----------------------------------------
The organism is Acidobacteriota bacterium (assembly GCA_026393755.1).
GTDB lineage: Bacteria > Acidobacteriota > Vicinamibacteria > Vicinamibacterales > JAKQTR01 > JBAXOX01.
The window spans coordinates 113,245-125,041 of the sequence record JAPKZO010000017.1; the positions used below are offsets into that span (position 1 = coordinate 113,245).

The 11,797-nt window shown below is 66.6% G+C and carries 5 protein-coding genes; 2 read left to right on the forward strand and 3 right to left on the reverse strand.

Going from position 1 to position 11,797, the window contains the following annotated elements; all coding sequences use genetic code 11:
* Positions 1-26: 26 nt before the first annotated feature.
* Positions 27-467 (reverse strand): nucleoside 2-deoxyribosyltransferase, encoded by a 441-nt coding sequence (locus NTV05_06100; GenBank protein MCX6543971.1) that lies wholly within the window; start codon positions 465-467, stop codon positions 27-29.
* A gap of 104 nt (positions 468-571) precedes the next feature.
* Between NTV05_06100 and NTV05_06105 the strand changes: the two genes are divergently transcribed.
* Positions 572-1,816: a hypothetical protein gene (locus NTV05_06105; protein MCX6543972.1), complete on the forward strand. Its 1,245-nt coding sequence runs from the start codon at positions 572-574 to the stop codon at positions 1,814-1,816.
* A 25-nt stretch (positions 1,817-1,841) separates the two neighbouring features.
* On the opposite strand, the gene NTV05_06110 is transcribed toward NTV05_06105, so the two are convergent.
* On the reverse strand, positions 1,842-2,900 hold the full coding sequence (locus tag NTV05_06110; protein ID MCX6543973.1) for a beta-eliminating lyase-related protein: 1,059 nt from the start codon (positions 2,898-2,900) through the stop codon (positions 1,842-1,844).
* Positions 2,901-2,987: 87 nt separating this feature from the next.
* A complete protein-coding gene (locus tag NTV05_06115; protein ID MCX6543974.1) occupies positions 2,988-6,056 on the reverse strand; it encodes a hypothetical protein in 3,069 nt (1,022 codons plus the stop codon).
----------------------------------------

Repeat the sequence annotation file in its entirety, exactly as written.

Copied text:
The organism is Acidobacteriota bacterium (assembly GCA_026393755.1).
GTDB lineage: Bacteria > Acidobacteriota > Vicinamibacteria > Vicinamibacterales > JAKQTR01 > JBAXOX01.
The window spans coordinates 113,245-125,041 of the sequence record JAPKZO010000017.1; the positions used below are offsets into that span (position 1 = coordinate 113,245).

The 11,797-nt window shown below is 66.6% G+C and carries 5 protein-coding genes; 2 read left to right on the forward strand and 3 right to left on the reverse strand.

Going from position 1 to position 11,797, the window contains the following annotated elements; all coding sequences use genetic code 11:
* Positions 1-26: 26 nt before the first annotated feature.
* Positions 27-467 (reverse strand): nucleoside 2-deoxyribosyltransferase, encoded by a 441-nt coding sequence (locus NTV05_06100; GenBank protein MCX6543971.1) that lies wholly within the window; start codon positions 465-467, stop codon positions 27-29.
* A gap of 104 nt (positions 468-571) precedes the next feature.
* Between NTV05_06100 and NTV05_06105 the strand changes: the two genes are divergently transcribed.
* Positions 572-1,816: a hypothetical protein gene (locus NTV05_06105; protein MCX6543972.1), complete on the forward strand. Its 1,245-nt coding sequence runs from the start codon at positions 572-574 to the stop codon at positions 1,814-1,816.
* A 25-nt stretch (positions 1,817-1,841) separates the two neighbouring features.
* On the opposite strand, the gene NTV05_06110 is transcribed toward NTV05_06105, so the two are convergent.
* On the reverse strand, positions 1,842-2,900 hold the full coding sequence (locus tag NTV05_06110; protein ID MCX6543973.1) for a beta-eliminating lyase-related protein: 1,059 nt from the start codon (positions 2,898-2,900) through the stop codon (positions 1,842-1,844).
* Positions 2,901-2,987: 87 nt separating this feature from the next.
* A complete protein-coding gene (locus tag NTV05_06115; protein ID MCX6543974.1) occupies positions 2,988-6,056 on the reverse strand; it encodes a hypothetical protein in 3,069 nt (1,022 codons plus the stop codon).